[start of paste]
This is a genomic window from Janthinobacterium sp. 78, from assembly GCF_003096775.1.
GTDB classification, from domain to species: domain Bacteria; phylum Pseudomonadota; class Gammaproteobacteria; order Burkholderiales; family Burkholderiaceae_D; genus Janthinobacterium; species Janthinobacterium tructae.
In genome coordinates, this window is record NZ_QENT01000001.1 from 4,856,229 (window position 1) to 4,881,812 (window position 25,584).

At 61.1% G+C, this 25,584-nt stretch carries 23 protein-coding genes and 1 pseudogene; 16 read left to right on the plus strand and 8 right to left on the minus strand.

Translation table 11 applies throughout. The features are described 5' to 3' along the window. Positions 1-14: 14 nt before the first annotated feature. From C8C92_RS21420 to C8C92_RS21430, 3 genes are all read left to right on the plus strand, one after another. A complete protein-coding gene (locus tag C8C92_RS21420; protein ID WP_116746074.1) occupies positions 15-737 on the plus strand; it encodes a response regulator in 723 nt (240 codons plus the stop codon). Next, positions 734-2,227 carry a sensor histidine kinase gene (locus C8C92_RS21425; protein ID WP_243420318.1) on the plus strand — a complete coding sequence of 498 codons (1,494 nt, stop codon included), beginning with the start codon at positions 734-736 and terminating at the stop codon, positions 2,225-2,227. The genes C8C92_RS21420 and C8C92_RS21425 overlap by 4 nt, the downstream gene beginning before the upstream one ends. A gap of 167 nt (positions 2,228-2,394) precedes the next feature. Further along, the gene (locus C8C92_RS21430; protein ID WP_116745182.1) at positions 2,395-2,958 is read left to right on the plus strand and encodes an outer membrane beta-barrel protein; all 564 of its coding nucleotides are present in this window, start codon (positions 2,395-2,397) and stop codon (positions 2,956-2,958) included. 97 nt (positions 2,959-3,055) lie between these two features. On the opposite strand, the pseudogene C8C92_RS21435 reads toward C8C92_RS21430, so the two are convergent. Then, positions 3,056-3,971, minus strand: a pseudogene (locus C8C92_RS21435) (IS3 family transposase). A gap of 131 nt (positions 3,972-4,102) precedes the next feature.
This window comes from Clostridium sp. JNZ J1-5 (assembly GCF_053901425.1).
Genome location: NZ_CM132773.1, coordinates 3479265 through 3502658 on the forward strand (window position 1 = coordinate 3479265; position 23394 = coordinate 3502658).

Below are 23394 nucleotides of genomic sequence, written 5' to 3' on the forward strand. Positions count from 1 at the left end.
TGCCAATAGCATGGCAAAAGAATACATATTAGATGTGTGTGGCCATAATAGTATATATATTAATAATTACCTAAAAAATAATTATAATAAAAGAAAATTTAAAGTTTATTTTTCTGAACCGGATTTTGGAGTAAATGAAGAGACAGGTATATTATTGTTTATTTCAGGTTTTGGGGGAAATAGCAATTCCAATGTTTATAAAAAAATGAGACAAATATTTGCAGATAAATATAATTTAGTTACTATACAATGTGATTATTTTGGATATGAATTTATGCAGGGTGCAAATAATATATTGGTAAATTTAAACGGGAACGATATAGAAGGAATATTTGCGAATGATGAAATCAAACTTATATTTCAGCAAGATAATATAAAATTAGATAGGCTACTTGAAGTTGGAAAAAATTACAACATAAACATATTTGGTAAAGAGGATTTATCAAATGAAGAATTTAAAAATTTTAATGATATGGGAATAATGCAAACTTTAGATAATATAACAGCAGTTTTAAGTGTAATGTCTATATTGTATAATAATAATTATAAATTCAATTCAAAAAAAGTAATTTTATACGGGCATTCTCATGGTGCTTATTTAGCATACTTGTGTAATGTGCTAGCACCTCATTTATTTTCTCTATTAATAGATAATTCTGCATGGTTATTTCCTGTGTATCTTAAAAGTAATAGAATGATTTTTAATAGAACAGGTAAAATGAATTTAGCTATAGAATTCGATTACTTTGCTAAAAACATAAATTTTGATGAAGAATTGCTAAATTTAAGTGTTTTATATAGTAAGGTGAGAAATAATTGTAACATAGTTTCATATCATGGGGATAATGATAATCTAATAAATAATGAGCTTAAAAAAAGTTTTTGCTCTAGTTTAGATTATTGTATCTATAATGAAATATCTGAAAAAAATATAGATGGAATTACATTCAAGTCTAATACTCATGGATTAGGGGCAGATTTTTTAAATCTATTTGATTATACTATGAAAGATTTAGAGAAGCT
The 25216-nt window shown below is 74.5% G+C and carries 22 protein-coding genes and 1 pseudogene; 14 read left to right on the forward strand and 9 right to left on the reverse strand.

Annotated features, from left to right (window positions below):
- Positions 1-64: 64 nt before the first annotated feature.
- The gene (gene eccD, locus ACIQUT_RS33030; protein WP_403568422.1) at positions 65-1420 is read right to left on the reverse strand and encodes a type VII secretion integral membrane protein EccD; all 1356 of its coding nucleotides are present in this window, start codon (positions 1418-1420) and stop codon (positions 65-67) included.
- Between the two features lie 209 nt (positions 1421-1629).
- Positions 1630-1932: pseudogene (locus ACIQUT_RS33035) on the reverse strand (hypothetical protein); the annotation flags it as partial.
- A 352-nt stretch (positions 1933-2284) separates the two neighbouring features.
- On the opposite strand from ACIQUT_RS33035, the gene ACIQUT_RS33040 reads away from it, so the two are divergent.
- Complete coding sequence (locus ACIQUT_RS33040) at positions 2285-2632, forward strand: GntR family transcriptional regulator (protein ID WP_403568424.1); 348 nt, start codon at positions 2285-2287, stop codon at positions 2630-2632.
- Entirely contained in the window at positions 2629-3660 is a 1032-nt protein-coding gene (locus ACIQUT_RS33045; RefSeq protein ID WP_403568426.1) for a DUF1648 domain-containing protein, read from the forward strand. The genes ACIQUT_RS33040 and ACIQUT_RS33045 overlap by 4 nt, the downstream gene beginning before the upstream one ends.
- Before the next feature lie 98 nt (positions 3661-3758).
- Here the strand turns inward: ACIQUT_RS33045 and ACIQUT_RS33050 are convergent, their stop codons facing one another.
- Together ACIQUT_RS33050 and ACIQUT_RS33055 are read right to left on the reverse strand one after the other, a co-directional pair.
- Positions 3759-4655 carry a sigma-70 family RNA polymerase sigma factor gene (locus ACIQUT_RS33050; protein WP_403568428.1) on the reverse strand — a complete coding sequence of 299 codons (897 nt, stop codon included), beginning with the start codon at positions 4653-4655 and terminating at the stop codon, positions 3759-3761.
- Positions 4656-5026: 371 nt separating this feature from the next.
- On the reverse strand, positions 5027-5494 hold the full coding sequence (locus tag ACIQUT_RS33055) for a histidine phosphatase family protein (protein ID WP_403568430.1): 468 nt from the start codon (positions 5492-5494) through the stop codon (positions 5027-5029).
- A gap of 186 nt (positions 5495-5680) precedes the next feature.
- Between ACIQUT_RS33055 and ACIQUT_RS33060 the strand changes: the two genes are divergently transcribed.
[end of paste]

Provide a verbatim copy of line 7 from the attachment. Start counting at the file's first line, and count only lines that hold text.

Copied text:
Genome location: NZ_CM132773.1, coordinates 3479265 through 3502658 on the forward strand (window position 1 = coordinate 3479265; position 23394 = coordinate 3502658).